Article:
By Eleanor Ringel Cater
It’s a little weird to start a review with a major Spoiler Alert, but…SPOILER ALERT:
If you want to enjoy “Nobody” as it’s intended to be enjoyed, don’t read another word about it. Not even here.
Okay, you’ve been warned, so here goes. Early on, “Nobody” is as misleading as its milquetoast title. In the opening scene, we’re introduced to a beaten-up Bob Odenkirk, better known as the star of “Better Call Saul,” the hugely successful series spun off of “Breaking Bad.” Asked by the police just who he is, he mumbles, “Nobody.”
Actually, he’s Hutch Mansell, an apparently mild-mannered family guy whose life has been reduced to a soul-deadening routine: Morning coffee, missing the garbage truck by seconds, saying goodbye to his indifferent family, punching into his humdrum job. (The daily dullness is conveyed in a brilliantly-edited montage). His neighbor preens over his newly-acquired classic muscle car, a ’72 Dodge Charger. Hutch preens over…nothing.
Then one night, two armed burglars break into his house. Hutch manages to get the drop on one of them, but instead of swinging the nine-iron in his hands at the robber’s head, he lets the pair go. And thus becomes a laughingstock – someone not “man” enough to protect his family. Even the cops snicker at him.
But you know what they say about sleeping dogs. One of the thieves has taken his little girl’s kitty-cat bracelet, and when Hutch uncharacteristically takes off to retrieve it himself, well, we’re taken, too. Right into “Taken” territory. Turns out that Hutch isn’t quite the wimp we’ve been led to believe he is.
Rather, he’s a mix of Liam Neeson, Jason Bourne, Jackie Chan, Charles Bronson in “Death Wish” mode and Keanu Reeves as John Wick (which makes sense since writer Derek Kolstad also did the “John Wick” movies)
What works about “Nobody” is, well, just about everything. This is what mindless blood-soaked action-packed escapism should be – energetic in the extreme and a touch more clever than you’d expect.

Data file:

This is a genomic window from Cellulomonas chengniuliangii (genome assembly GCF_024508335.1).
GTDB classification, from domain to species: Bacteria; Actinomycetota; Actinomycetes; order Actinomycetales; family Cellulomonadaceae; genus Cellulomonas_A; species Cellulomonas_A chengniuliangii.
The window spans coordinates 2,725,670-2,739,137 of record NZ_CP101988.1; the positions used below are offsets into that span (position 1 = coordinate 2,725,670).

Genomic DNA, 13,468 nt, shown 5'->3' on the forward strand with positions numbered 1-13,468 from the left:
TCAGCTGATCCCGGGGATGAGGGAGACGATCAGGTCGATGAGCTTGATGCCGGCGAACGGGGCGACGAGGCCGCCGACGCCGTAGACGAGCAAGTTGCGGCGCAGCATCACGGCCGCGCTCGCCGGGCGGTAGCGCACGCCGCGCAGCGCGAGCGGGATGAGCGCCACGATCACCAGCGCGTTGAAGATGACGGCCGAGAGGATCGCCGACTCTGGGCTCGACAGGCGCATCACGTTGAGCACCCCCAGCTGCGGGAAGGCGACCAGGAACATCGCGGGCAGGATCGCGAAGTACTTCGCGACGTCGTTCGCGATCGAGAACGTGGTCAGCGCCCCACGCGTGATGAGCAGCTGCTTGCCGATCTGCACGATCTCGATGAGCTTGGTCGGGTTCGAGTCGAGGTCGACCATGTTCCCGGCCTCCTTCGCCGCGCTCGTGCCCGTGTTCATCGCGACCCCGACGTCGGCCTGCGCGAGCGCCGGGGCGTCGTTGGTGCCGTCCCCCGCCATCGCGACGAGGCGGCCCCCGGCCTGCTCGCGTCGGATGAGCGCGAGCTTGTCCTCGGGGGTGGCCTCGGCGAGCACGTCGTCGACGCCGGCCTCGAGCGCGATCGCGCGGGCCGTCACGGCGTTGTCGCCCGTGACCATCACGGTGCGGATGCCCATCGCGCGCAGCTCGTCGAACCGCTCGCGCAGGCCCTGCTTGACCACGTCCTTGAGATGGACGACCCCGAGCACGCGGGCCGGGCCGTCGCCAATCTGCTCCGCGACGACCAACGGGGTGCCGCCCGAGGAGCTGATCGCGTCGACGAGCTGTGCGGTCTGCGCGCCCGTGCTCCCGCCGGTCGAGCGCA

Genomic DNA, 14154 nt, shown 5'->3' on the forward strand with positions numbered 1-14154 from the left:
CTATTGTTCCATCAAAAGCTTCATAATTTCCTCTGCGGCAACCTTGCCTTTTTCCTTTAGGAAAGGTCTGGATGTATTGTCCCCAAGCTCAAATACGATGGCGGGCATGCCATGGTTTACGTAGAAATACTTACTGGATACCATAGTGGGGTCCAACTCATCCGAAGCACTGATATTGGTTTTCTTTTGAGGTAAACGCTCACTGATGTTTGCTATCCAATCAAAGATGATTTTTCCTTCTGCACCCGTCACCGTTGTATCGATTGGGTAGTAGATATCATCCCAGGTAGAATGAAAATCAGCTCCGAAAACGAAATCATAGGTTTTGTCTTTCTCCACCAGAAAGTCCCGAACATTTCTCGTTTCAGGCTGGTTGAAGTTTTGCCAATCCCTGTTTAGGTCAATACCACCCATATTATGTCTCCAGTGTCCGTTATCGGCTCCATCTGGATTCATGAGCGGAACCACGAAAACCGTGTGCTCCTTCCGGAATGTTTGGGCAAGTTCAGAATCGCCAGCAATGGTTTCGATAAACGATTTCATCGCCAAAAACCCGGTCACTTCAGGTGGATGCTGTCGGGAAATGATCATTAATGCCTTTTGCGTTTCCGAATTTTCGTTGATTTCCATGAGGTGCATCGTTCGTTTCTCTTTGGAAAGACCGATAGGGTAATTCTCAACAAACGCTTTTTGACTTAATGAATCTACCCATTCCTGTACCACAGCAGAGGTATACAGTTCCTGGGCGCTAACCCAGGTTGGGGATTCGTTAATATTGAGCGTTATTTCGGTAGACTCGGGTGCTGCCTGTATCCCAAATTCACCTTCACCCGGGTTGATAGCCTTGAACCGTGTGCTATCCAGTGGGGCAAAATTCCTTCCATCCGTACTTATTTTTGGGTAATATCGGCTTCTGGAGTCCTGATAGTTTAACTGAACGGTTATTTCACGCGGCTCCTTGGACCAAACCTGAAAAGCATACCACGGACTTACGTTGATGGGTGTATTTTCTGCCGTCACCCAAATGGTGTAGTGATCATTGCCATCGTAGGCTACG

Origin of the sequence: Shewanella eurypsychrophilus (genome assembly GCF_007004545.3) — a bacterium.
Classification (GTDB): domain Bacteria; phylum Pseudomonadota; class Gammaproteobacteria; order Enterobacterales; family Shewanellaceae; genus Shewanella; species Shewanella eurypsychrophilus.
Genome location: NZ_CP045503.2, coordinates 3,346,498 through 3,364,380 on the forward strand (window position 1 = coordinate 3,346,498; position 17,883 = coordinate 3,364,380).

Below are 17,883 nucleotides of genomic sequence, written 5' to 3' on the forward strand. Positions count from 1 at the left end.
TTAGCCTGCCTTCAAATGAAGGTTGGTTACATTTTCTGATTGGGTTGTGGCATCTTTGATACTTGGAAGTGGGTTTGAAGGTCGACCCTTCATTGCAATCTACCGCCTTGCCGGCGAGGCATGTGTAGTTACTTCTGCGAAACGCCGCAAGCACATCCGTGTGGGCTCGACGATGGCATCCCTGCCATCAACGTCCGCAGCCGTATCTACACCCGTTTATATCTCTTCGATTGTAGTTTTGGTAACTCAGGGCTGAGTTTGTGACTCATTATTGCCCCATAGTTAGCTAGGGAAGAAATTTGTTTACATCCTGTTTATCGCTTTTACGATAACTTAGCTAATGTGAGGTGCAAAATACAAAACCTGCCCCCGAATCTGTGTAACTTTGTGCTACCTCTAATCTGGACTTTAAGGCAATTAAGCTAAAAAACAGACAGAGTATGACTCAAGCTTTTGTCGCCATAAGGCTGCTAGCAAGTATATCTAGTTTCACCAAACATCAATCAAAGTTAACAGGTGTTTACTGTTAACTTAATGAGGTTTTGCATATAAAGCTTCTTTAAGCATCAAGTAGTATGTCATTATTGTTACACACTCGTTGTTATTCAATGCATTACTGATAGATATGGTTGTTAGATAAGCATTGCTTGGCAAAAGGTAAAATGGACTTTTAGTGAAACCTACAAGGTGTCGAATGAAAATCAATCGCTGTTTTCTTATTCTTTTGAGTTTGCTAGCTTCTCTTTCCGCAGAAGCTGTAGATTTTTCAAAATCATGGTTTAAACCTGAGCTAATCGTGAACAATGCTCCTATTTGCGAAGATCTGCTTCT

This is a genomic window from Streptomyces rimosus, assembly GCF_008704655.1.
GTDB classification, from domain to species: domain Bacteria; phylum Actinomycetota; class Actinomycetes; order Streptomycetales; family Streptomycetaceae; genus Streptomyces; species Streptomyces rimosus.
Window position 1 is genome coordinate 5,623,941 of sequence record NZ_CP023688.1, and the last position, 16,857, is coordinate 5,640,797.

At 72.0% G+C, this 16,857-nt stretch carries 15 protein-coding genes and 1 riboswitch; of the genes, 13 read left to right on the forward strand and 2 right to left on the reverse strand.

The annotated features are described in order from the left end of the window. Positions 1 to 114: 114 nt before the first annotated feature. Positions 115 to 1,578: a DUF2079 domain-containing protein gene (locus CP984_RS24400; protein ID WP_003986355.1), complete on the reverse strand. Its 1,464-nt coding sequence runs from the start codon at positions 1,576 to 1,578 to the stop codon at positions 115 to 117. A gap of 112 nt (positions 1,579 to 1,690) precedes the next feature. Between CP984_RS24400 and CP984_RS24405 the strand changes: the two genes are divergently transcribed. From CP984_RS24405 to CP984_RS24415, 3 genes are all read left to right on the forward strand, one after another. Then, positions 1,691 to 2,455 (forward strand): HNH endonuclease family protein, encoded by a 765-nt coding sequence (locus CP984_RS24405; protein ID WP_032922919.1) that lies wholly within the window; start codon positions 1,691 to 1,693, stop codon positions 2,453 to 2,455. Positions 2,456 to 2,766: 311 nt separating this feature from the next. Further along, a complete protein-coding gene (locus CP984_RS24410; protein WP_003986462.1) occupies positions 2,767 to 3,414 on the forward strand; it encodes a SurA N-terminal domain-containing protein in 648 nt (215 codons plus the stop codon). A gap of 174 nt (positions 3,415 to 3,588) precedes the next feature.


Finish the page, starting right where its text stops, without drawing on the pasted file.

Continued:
A mash-up in a city bus is scored to “I’ve Gotta Be Me,” sung by ‘50s crooner and Sinatra-wannabe, Steve Lawrence (as in, Eydie Gorme). Similarly, when Hutch has to turn his house into a home-grown inferno, we hear Louis Armstrong’s inimitable “What a Wonderful World” as the place goes up in flames.
The film features a reliable villain, a sadistic enforcer (Aleksey Serebryakov) for the Russian Mob. But like the rest of the movie, he’s not just a by-the-numbers psycho. He likes to perform karaoke and when he orders his goons after Hutch, he steps straight into one of their cars, like Trump stepping into the Presidential helicopter. It’s right where he wants it to be because, well, it’s what he wants. And he is very used to getting what he wants.
Serebryakov is quite good, as are Christopher Lloyd and RZA (rapper Robert Fitzgerald Diggs) who turn up as Hutch’s allies. And an over-the-top finale in a booby-trapped warehouse is as crazy-silly as it is infinitely satisfying.
Still, it’s Odenkirk who holds the whole thing together. He’s funny and low-key, yet believably bad-assed when he needs to be. Mostly, he’s just an enormously talented actor who instinctively makes risky choices and pulls them off. It’s thanks to “Nobody” that I discovered the pleasures of “Better Call Saul.”
Never mind stuff like the “Fast and Furious” movies. If you want to dip your toe into the hopped-up wet dream that is Hollywood mayhem as it should be, here’s your chance to see what all the fuss is all about.
“Nobody” currently is showing in metro theaters, and it also is available to rent.